Aid to Maharashtra wind power units: Supreme Court admits regulator’s plea against Aptel order

By: |
June 17, 2021 1:30 AM

It stayed Appellate Tribunal order that asked Maharashtra Electricity Regulatory Commission to decide the matter within 3 months

Maharashtra State Electricity Distribution Company (MSEDCL) moved the SC against Aptel’s April 27 judgment that asked it to grant open access facility to wind generators and also compensate them for the banked energy till the full quantum of open access is granted.Maharashtra State Electricity Distribution Company (MSEDCL) moved the SC against Aptel’s April 27 judgment that asked it to grant open access facility to wind generators and also compensate them for the banked energy till the full quantum of open access is granted. (Representative image)

The Supreme Court has sought response from various renewable energy generators in Maharashtra as to why open access and banking facilities for excess energy should be given to them.

A Bench led by Justices Indira Banerjee and MR Shah, while issuing notice to four wind generators in Maharashtra — Arvind Cotsyn, Roha Dyechem, Jsons Foundry and Western Precicast, also stayed operations of the Appellate Tribunal judgment that asked Maharashtra Electricity Regulatory Commission (MERC) to decide the matter expeditiously within 3 months in the light of the observations made by it.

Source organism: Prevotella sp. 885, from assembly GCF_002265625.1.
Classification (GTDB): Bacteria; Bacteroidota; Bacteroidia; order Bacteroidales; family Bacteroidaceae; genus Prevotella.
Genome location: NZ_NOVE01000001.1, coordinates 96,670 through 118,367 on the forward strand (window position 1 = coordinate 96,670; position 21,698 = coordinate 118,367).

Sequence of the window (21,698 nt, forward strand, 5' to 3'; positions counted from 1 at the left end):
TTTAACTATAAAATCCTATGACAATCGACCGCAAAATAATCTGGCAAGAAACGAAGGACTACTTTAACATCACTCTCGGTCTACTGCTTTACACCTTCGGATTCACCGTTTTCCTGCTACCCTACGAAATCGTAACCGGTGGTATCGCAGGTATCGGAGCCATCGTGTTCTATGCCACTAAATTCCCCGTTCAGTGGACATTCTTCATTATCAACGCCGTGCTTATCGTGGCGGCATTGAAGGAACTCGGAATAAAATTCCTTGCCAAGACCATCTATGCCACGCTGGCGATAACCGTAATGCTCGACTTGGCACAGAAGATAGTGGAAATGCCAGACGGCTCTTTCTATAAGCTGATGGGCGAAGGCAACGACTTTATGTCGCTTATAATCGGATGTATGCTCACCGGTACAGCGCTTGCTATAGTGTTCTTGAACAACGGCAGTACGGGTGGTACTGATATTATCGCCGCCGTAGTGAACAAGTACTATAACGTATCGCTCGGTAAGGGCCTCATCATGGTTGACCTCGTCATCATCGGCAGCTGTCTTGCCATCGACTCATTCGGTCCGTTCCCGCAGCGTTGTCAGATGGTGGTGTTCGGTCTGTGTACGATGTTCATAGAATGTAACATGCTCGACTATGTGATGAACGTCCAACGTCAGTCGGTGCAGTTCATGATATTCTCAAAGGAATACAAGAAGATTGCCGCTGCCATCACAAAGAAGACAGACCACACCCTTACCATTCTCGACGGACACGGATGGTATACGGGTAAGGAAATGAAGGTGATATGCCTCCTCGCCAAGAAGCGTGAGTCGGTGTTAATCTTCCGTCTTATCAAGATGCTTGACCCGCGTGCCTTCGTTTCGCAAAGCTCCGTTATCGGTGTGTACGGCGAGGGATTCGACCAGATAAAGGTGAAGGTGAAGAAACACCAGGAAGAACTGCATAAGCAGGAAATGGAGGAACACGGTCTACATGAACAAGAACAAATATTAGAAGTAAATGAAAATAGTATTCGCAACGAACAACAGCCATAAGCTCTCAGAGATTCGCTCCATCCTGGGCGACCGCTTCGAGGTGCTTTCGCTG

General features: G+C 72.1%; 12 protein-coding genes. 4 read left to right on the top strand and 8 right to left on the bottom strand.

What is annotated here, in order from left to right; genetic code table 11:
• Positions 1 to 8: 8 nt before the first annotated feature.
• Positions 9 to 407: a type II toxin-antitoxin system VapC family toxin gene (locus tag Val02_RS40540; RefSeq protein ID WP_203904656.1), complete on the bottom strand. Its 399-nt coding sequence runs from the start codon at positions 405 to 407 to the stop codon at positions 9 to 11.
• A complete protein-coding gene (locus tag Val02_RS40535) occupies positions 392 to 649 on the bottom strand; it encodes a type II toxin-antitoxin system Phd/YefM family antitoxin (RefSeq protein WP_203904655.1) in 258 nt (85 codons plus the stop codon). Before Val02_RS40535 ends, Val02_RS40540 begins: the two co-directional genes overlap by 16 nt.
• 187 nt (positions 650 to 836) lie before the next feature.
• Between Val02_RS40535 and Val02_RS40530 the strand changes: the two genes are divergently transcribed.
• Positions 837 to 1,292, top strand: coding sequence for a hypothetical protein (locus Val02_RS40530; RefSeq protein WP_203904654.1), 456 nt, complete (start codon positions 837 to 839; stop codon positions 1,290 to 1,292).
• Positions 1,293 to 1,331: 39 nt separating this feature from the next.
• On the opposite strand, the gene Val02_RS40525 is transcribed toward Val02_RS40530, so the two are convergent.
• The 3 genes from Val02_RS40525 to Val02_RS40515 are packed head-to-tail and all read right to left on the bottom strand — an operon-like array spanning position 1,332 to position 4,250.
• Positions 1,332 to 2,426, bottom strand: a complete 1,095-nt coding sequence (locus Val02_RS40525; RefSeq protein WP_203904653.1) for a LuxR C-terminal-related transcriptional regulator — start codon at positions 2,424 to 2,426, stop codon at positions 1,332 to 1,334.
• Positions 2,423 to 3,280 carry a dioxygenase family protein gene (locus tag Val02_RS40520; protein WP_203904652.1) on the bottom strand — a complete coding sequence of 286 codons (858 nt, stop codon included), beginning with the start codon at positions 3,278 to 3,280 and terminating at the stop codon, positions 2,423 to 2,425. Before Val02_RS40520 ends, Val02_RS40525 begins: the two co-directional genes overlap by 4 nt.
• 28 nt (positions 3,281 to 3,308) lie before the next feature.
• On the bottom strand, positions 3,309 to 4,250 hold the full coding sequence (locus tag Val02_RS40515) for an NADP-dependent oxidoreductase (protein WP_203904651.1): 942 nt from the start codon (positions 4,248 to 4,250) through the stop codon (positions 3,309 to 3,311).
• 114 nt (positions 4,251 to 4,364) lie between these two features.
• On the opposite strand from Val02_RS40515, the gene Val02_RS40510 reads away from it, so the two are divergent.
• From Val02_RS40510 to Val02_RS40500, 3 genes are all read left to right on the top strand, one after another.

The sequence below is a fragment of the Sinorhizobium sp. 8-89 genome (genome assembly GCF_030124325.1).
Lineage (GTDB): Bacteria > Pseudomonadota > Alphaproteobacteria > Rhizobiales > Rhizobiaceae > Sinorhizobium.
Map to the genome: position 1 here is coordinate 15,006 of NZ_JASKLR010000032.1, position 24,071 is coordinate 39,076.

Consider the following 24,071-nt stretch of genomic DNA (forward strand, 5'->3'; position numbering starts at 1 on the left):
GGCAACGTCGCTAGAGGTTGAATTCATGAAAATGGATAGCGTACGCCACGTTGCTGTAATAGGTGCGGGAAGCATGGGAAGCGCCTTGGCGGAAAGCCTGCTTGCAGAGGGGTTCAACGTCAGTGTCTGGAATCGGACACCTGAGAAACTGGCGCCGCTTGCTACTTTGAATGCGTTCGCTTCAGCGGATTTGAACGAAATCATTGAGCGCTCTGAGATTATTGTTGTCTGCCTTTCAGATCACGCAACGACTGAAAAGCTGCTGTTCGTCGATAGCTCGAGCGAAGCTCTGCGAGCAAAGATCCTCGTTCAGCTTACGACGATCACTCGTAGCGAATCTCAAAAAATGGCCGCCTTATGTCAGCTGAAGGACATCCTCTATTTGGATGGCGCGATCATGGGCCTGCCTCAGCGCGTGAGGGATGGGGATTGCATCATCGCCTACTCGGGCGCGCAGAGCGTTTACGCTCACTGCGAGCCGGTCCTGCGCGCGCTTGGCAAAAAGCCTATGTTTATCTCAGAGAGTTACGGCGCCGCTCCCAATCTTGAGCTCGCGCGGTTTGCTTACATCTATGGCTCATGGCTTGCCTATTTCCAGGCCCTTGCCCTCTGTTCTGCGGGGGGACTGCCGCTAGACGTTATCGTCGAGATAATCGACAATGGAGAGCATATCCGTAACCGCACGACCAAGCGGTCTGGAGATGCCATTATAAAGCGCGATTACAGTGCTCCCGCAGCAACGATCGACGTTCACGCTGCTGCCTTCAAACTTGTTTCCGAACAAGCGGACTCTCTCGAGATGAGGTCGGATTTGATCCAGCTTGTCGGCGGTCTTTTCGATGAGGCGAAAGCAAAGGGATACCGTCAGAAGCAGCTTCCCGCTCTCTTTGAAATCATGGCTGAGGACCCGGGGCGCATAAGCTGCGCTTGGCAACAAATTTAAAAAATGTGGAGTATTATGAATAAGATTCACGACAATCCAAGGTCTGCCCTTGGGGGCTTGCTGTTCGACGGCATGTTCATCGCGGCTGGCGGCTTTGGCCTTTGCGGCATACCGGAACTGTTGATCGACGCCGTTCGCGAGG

Maharashtra State Electricity Distribution Company (MSEDCL) moved the SC against Aptel’s April 27 judgment that asked it to grant open access facility to wind generators and also compensate them for the banked energy till the full quantum of open access is granted.

Aptel had set aside the MERC’s September 9, 2019, order that denied open access facility to the wind developers on the grounds that there was no limitation on banking of excess energy generated instantaneously by the generators. The only test to be applied by the distribution licensee is to verify the feasibility of infrastructure and capacity of the distribution system so that the resultant power flow can be accommodated in the existing distribution system, the tribunal stated.

The SC posted the matter for further hearing on July 28.

Allowing unlimited banking of the excess capacity would lead to adverse effects on the grid, MSEDCL told the SC and said Aptel had failed to consider that the regulations were made to protect the interest of all its stakeholders, including distribution licensee, common consumers, generators, etc.

Solicitor General Tushar Mehta, appearing for the Maharashtra distribution licensee, said banking as a concept, considering the unique and infirm nature of Wind and Solar Energy, has been provided in the Wind Tariff Order, which says more than 10% of total energy generation from the project ought not to be banked with the utility at any point of time.

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